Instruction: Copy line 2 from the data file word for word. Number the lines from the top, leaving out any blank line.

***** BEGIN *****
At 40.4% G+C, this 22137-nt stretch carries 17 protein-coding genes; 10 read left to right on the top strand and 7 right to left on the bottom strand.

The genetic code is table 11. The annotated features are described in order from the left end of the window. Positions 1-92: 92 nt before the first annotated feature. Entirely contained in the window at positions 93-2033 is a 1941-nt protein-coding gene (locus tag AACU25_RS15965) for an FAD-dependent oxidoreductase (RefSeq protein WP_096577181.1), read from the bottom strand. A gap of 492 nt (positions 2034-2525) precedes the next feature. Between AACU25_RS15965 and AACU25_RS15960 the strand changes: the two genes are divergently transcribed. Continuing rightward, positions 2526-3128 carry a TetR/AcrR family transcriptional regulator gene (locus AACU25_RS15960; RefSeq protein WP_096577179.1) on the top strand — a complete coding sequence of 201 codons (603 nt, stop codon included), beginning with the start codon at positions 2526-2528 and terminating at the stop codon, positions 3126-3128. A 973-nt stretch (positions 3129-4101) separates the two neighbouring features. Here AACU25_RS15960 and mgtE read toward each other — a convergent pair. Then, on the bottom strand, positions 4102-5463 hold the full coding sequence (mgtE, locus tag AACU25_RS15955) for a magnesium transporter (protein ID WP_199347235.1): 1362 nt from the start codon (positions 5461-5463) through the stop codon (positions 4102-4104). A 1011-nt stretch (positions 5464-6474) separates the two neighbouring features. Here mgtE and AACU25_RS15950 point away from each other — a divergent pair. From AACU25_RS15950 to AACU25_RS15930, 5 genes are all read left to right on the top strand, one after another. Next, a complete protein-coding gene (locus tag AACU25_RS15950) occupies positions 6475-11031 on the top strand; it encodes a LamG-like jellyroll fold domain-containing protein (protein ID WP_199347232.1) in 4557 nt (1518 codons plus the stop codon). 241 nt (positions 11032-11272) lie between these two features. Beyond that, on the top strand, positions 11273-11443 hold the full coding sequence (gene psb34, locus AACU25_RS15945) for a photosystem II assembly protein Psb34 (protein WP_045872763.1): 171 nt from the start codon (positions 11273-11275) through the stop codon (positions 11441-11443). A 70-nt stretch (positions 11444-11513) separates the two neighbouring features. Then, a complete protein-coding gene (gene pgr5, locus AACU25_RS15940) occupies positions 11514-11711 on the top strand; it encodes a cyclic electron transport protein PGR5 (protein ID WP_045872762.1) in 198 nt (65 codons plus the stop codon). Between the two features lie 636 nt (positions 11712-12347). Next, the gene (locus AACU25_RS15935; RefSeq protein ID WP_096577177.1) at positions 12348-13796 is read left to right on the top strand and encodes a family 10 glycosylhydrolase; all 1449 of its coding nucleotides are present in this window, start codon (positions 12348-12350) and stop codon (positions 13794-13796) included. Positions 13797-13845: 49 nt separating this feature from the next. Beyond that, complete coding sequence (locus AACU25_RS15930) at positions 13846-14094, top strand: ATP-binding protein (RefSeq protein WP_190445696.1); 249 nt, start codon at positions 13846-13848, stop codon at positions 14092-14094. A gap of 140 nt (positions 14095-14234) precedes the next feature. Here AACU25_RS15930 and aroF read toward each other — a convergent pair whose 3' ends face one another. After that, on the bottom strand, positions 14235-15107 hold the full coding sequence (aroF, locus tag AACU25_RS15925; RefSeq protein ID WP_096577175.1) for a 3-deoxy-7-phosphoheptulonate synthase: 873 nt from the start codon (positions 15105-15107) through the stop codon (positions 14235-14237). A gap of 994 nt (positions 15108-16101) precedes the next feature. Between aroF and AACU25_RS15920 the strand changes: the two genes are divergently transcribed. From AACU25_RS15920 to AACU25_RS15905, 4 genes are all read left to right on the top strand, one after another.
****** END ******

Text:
The genetic code is table 11. The annotated features are described in order from the left end of the window. Positions 1-92: 92 nt before the first annotated feature. Entirely contained in the window at positions 93-2033 is a 1941-nt protein-coding gene (locus tag AACU25_RS15965) for an FAD-dependent oxidoreductase (RefSeq protein WP_096577181.1), read from the bottom strand. A gap of 492 nt (positions 2034-2525) precedes the next feature. Between AACU25_RS15965 and AACU25_RS15960 the strand changes: the two genes are divergently transcribed. Continuing rightward, positions 2526-3128 carry a TetR/AcrR family transcriptional regulator gene (locus AACU25_RS15960; RefSeq protein WP_096577179.1) on the top strand — a complete coding sequence of 201 codons (603 nt, stop codon included), beginning with the start codon at positions 2526-2528 and terminating at the stop codon, positions 3126-3128. A 973-nt stretch (positions 3129-4101) separates the two neighbouring features. Here AACU25_RS15960 and mgtE read toward each other — a convergent pair. Then, on the bottom strand, positions 4102-5463 hold the full coding sequence (mgtE, locus tag AACU25_RS15955) for a magnesium transporter (protein ID WP_199347235.1): 1362 nt from the start codon (positions 5461-5463) through the stop codon (positions 4102-4104). A 1011-nt stretch (positions 5464-6474) separates the two neighbouring features. Here mgtE and AACU25_RS15950 point away from each other — a divergent pair. From AACU25_RS15950 to AACU25_RS15930, 5 genes are all read left to right on the top strand, one after another. Next, a complete protein-coding gene (locus tag AACU25_RS15950) occupies positions 6475-11031 on the top strand; it encodes a LamG-like jellyroll fold domain-containing protein (protein ID WP_199347232.1) in 4557 nt (1518 codons plus the stop codon). 241 nt (positions 11032-11272) lie between these two features. Beyond that, on the top strand, positions 11273-11443 hold the full coding sequence (gene psb34, locus AACU25_RS15945) for a photosystem II assembly protein Psb34 (protein WP_045872763.1): 171 nt from the start codon (positions 11273-11275) through the stop codon (positions 11441-11443). A 70-nt stretch (positions 11444-11513) separates the two neighbouring features. Then, a complete protein-coding gene (gene pgr5, locus AACU25_RS15940) occupies positions 11514-11711 on the top strand; it encodes a cyclic electron transport protein PGR5 (protein ID WP_045872762.1) in 198 nt (65 codons plus the stop codon). Between the two features lie 636 nt (positions 11712-12347). Next, the gene (locus AACU25_RS15935; RefSeq protein ID WP_096577177.1) at positions 12348-13796 is read left to right on the top strand and encodes a family 10 glycosylhydrolase; all 1449 of its coding nucleotides are present in this window, start codon (positions 12348-12350) and stop codon (positions 13794-13796) included. Positions 13797-13845: 49 nt separating this feature from the next. Beyond that, complete coding sequence (locus AACU25_RS15930) at positions 13846-14094, top strand: ATP-binding protein (RefSeq protein WP_190445696.1); 249 nt, start codon at positions 13846-13848, stop codon at positions 14092-14094. A gap of 140 nt (positions 14095-14234) precedes the next feature. Here AACU25_RS15930 and aroF read toward each other — a convergent pair whose 3' ends face one another. After that, on the bottom strand, positions 14235-15107 hold the full coding sequence (aroF, locus tag AACU25_RS15925; RefSeq protein ID WP_096577175.1) for a 3-deoxy-7-phosphoheptulonate synthase: 873 nt from the start codon (positions 15105-15107) through the stop codon (positions 14235-14237). A gap of 994 nt (positions 15108-16101) precedes the next feature. Between aroF and AACU25_RS15920 the strand changes: the two genes are divergently transcribed. From AACU25_RS15920 to AACU25_RS15905, 4 genes are all read left to right on the top strand, one after another.